Millennials see both their car and their phone as a necessity to social connections, but 92% agree that having a smartphone does not replace the need for a car. Millennials value their cars and phones for similar reasons of accomplishing tasks, giving them freedom, allowing them to explore new places and learning new things, and allowing them to interact with friends and family.
So how do automakers make inroads into the millennial generation and sell them cars?
The study says the auto industry needs to understand what drives millennials that is different from previous generations and tap into their emotional needs to win them over.
Millennials are a more inpatient generation and also a generation that defines being a successful adult not by independence alone but by independence with individuality. Millennials want to reach the same milestones as previous generations, but they want to do it faster and in their own unique way. And millennials believe their cars play an important role in their growth.
Some 76% of millennials say it’s important that their next car gives them control, and 88% agree it’s important that their car is always reliable. Some 90% say having a car means having more freedom and 77% feel it’s important that their next car makes them feel happy.
Millennials more than previous generations believe their cars define who they are. Some 73% of millennials say it’s important that their car reflects who they are, compared to 48% of boomers and 64% of gen-Xers. And 63% of millennials say it’s important that their car helps them become who they want to be, compared to 50% of boomers and 24% of gen-Xers.
The good news for automakers is that no one brand is ahead of another when it comes to getting millennials’ attention. Of the five favorite major auto brands among millennials, all index above an average of 100 on the values of control (125) and freedom (106). They do fall below the norm when it comes to the millennial value of “making my mark” (92).
The statistic that 73% of millennials say they are willing to pay more for car brands they love, the survey says, opens the door for the auto industry to better reach this audience. To make the auto-buying process more appealing to millennials, the study suggests that it be made more transparent. That includes standardized ratings and comparisons, since 71% of millennials say they find ratings and comparisons among different vehicles unclear. It also includes instant communication with brand experts who are separate from sales people to answer questions—73% of millennials surveyed said they love learning about new car models and functions.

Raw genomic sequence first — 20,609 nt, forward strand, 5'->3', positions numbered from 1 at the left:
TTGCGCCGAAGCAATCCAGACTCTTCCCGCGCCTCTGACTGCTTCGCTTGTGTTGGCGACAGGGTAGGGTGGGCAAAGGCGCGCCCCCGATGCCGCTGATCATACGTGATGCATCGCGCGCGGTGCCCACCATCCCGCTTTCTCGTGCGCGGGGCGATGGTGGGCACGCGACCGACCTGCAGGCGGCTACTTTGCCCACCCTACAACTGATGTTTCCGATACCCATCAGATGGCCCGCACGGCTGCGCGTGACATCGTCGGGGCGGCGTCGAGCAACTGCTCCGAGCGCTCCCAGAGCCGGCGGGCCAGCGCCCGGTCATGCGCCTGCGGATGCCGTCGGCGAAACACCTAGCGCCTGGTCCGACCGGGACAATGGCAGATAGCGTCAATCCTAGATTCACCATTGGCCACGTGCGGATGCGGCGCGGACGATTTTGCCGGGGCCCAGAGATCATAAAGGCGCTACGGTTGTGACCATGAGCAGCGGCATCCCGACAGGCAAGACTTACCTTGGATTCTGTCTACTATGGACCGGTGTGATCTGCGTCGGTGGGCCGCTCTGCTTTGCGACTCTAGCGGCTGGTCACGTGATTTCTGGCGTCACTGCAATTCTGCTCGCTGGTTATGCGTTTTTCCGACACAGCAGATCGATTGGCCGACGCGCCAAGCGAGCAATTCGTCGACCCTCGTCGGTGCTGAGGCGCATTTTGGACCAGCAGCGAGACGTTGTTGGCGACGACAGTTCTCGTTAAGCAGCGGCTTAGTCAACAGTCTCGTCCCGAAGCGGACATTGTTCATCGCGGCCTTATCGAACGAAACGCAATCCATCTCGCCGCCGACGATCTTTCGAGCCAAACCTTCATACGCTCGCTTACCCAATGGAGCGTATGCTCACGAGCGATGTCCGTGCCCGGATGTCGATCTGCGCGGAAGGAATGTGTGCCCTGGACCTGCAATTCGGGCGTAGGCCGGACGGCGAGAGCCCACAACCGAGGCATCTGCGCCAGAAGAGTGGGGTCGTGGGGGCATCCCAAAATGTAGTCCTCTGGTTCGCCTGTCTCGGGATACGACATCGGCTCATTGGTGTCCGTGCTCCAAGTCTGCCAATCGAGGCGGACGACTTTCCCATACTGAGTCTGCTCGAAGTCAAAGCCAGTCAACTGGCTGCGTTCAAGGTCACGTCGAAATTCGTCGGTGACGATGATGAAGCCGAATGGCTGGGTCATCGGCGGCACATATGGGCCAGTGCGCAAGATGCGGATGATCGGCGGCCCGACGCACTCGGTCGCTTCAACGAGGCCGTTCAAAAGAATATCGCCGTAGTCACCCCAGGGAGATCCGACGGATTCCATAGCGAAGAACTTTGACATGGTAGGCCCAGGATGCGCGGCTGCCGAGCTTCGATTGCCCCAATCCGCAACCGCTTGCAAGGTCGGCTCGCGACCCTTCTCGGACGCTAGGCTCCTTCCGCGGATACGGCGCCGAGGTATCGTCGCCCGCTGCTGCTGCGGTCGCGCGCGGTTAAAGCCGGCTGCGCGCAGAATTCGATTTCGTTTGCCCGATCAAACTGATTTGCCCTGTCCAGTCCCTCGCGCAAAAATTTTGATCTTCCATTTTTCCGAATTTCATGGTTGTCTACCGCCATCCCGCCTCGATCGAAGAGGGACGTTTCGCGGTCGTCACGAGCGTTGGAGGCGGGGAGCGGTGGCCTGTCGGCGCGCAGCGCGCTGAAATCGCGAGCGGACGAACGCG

Among the other desires by millennials related to the auto industry:
• 83% wish car brands would explain more about how vehicle prices are set.
• 80% feel that buying/leasing a car should take less time than it does.
• 87% enjoy customization and want to play around with different interior looks and tech features.
• 88% wish there were more affordable ways to customize their cars.
• 71% agree that they like to customize their cars more on the inside than outside.
• 57% of millennials say auto ads influence their purchasing decisions. That compares to 33% of baby boomers and 42% of gen-Xers.
• 50% don’t feel that current car ads speak to who they are.
• 63% love when car companies seem plugged into pop culture by doing things like partnering with music artists. That compared to 30% of boomers and 52% of gen-Xers.
• 70% say car ads catch their attention more when they have music in them.
• 58% love car brands that introduce them to new music.
“Millennials are perhaps the most sophisticated consumers the world has ever seen,” says Jeff Lucas, head of sales, music and entertainment, Viacom Media Networks. “They are highly educated, demanding and incredibly adept at using technology to make thoughtful purchases.”
And of course, millennials are the target audience of MTV, and this study can be used by the network to motivate auto companies to advertise in the network’s programming.